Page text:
MoveOn Co-opts OWS Rhetoric, Dilutes Its Message
If Democrats were doing their jobs, there wouldn’t be an Occupy movement.
The last 40 years has left liberals and progressives without a party and working people without an advocate. The party of FDR, JFK and LBJ abandoned its principles, embracing and voting along with Reagan and two Bushes. Clinton’s biggest accomplishments, NAFTA and welfare reform, were GOP platform planks. These New Democrats were indistinguishable from Republicans, waging optional wars, exporting jobs overseas and coddling corrupt CEOs while the rest of us—disconnected from power, our needs repeatedly ignored—sat and watched in silent rage.
Barack Obama is merely the latest of these phony Democrats. He’s the most recent in a line of corporate stooges going back to Jimmy Carter.
The Occupiers revolted under Obama’s watch for two reasons. The gap between the promise of his soaring rhetoric and the basic indecency of his cold-blooded disregard for the poor and unemployed was too awful to ignore. Moreover, the post-2008 economic collapse pushed a dam of insults and pain and anger that had built up over years past its breaking point.
Haphazard and disorganized and ad hoc, the Occupy movement is an imperfect, spontaneous response that fills a yawning demand gap in the American marketplace of ideas. For the first time since 1972, the spectrum of Left from liberalism to progressivism to socialism to communism to left anarchism has an audience (if not much of an organization).
Now the very same Democrats who killed liberalism and blocked leftists from candidacies, appointments, even the slightest participation in discussion—are trying to co-opt the Occupy movement.
MoveOn.org, which began as a plea for the U.S. to “move on” during Bill Clinton’s impeachment for perjury, claims to be an independent, progressive activist group. It’s really a shill for center-right Democratic politicians like Obama, whom MoveOn endorsed in the 2008 primaries against Hillary Clinton, who was running to Obama’s left.
All decision-making within the Occupations is consensus-based. Nothing gets approved or done before it has been exhaustedly debated; actions must be approved by 90 to 100% of Occupiers at General Assemblies. It can be arduous.
Without respect for Occupy’s process, MoveOn brazenly stole the movement’s best-known meme for its November 17th “We Are The 99%” event. And no one said boo.
Some Occupier friends were flattered.
Why didn’t MoveOn ask permission from the Occupy movement? Because they wouldn’t have gotten it. “We’re just days from the Super Committee’s deadline to propose more cuts for the 99% or increased taxes for the 1%,” reads MoveOn’s ersatz Occupy “event.”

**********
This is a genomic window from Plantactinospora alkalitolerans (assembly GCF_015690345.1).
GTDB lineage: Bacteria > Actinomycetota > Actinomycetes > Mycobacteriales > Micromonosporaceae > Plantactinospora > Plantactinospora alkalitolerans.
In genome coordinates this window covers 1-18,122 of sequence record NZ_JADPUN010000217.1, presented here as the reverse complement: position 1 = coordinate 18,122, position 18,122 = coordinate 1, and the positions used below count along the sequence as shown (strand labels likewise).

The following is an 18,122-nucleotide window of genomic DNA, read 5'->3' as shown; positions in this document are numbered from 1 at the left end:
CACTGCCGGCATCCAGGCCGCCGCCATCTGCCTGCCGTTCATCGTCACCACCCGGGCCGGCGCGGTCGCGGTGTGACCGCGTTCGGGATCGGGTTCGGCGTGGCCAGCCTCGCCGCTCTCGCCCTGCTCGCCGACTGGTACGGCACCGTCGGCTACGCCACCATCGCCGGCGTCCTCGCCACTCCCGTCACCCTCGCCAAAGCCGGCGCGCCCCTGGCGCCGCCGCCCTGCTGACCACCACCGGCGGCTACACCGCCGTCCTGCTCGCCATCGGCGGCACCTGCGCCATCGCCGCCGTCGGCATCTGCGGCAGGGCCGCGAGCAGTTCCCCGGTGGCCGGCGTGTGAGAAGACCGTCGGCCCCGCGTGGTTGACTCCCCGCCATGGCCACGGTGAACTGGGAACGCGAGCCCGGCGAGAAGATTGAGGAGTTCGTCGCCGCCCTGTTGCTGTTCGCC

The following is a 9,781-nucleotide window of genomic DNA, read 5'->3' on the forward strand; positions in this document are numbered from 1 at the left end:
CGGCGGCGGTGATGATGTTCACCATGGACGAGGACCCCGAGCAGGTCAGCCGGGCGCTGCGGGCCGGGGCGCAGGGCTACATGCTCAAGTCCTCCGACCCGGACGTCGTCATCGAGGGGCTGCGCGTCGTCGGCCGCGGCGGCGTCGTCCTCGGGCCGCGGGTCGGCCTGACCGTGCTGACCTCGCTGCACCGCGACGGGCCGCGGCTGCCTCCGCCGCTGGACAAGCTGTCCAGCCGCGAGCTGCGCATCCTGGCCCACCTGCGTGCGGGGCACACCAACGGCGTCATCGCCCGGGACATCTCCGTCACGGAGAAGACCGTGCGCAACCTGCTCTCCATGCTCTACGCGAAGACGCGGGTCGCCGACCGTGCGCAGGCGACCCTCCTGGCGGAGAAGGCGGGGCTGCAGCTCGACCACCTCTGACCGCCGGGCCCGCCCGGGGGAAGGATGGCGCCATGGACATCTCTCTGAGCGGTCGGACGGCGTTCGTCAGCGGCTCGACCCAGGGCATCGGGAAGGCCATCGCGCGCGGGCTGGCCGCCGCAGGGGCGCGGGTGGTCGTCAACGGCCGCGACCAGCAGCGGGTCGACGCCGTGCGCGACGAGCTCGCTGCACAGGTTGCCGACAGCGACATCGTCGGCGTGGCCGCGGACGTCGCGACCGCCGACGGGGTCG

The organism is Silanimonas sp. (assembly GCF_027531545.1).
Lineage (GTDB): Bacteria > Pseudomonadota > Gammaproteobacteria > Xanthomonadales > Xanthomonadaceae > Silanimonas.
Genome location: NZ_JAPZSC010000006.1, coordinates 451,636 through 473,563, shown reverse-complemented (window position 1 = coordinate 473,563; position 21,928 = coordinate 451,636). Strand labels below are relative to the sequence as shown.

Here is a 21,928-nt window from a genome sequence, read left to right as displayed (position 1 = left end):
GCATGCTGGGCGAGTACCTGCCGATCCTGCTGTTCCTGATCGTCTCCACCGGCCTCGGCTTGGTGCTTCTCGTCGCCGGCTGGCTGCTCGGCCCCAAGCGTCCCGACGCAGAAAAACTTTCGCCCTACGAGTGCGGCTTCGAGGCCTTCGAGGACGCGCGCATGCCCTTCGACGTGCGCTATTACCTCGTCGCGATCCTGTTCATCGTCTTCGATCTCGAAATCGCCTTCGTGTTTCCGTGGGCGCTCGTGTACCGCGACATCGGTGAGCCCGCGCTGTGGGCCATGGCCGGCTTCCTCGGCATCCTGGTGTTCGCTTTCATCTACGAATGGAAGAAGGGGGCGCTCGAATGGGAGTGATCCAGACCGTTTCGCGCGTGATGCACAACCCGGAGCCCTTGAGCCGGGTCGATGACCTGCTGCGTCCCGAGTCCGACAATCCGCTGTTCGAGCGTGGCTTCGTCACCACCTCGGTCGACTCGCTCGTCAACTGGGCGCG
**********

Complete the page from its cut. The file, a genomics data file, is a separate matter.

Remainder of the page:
“So come out and help increase the pressure on Congress to tax Wall Street to create millions of jobs.”
Um, no. Lobbying Congress directly contradicts a fundamental tenet of the movement that began with Occupy Wall Street. Occupy doesn’t lobby. Occupy doesn’t endorse either of the corporate political parties. Occupy doesn’t care about this bill or that amendment. Occupy does not participate in stupid elections in which both candidates work for the 1%. Occupy exists in order to figure out how to get rid of the existing system and what should replace it.
What MoveOn did was shameful. They ought to apologize. Donating a year or two’s worth of their contributions to the Occupations would be small penance. Given how little MoveOn has accomplished since its founding, Occupy would likely make better use of the cash.
On December 7th it was the turn of another Democratic “Astroturf” organization, the “American Dream Movement,” to lift the Occupy movement’s radical rhetoric to promote a very different, milquetoast agenda.
The American Dream Movement was co-founded in June 2011 by former Obama political advisor Van Jones and—turning up like a bad penny!—MoveOn.org.
A written statement for the ADM’s “Take Back the Capitol” threatened to “make Wall Street pay” for enriching the richest 1% and to “track down those responsible for crashing the economy and causing millions of 99%-ers to lose their jobs and homes—while failing to pay their fair share of taxes.”
Sounds like Occupy. Which is great.
Somewhat less than awesome is the content of the “Take Back the Capitol”: begging Congressmen who ought to awaiting trial for corruption and treason for a few crumbs off the corporate table.
“Throughout Tuesday, demonstrators visited the offices of about 99 House and Senate members, from both parties, and most were refused meetings with lawmakers,” reported NPR.
What part of “we hate you” do these ACM fools not get?
Robert Townsend, an unemployed 48-year-old man from Milwaukee, managed to meet his Congressman, Republican Thomas Petri. “We asked him if he would vote for the jobs bill. He was evasive on that. And I asked him, ‘Tell me something positive that you’re doing for Wisconsin that will put us back to work.’ He mentioned something in Oshkosh, but that’s mostly for military people. He really didn’t have much of an answer. It’s like he had no commitment to addressing this problem.”
If Congress were responsive, if Democrats or Republicans cared about us or our needs, if Obama and his colleagues spent a tenth as much time and money on the unemployed as they do golfing and bombing and invading and shoveling trillions of dollars at Wall Street bankers, we wouldn’t need an Occupy movement.
But we won’t have one for long. Not if Occupy lets itself get Occupied by MoveOn and the Democrats.
COPYRIGHT 2011 TED RALL